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, 140 (8), 748-58

The Ever-Changing Landscape of Drug-Induced Injury of the Lower Gastrointestinal Tract


The Ever-Changing Landscape of Drug-Induced Injury of the Lower Gastrointestinal Tract

Esmeralda Celia Marginean. Arch Pathol Lab Med.


Context: -There is an ever-growing armamentarium of pharmacologic agents that can cause gastrointestinal (GI) mucosal injury, the most common symptoms being diarrhea, constipation, nausea, and vomiting. These are often self-limiting and without serious sequelae, but some symptoms are of greater concern, like drug-induced mucosal ulceration that can manifest as GI hemorrhage, stricture formation, and even perforation. Histologically, there is significant overlap between drug-induced injuries and various disease entities. A single type of medication may cause multiple patterns of injury, which can involve the entire GI tract or just some parts of it.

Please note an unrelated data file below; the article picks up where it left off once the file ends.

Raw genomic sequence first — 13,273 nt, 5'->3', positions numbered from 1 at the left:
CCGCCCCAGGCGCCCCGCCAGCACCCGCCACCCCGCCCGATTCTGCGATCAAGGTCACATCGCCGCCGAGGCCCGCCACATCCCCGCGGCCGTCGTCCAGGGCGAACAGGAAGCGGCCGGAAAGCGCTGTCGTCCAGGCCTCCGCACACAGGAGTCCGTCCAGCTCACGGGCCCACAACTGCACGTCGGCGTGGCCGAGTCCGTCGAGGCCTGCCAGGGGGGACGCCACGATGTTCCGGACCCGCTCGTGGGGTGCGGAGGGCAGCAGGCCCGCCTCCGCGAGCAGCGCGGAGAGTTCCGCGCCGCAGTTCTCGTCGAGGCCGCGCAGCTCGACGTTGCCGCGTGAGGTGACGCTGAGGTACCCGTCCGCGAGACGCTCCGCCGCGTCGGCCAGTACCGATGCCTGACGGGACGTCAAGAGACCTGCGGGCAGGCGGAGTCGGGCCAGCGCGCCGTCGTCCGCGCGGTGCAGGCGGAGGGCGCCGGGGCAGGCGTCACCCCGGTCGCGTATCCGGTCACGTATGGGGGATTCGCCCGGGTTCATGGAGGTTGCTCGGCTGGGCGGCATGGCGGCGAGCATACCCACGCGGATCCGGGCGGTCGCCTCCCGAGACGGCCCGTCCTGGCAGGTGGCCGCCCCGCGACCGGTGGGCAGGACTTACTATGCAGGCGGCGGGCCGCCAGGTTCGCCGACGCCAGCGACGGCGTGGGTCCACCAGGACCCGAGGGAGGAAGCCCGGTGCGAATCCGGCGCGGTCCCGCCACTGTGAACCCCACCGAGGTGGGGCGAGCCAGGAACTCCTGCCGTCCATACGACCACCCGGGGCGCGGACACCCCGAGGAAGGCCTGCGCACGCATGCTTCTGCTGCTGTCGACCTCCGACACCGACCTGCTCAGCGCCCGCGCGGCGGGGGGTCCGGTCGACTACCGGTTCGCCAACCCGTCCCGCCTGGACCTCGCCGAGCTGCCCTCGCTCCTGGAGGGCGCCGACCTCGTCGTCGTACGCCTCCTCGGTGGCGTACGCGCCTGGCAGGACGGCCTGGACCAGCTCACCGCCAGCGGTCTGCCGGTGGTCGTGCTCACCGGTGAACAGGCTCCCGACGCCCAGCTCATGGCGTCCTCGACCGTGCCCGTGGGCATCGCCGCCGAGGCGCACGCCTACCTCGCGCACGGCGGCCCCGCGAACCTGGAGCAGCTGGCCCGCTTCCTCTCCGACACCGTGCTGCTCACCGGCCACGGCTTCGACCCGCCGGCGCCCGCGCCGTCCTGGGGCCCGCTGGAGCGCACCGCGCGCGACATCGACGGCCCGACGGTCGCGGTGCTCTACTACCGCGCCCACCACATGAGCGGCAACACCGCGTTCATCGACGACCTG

Objective: -To review the most common drug-induced injury patterns affecting the colon, which may be recognized by the surgical pathologist on colonic mucosal biopsies. This review does not address the injuries occurring in the upper GI tract.

Data sources: -A PubMed review of English-language literature, up to December 2015, on drug-induced injury of GI tract was performed.

Conclusions: -There are numerous drugs that damage the colonic mucosa. The most common drugs are included in this review according to their histologic pattern of injury. It is important for the pathologist to keep in mind that a single drug type can induce many histologic patterns of mucosal injury that can mimic many disease entities. Although there are some histologic clues helpful in the diagnosis of drug-induced colonic injury, correlation with clinical history and especially medication history is essential to improve diagnostic accuracy.

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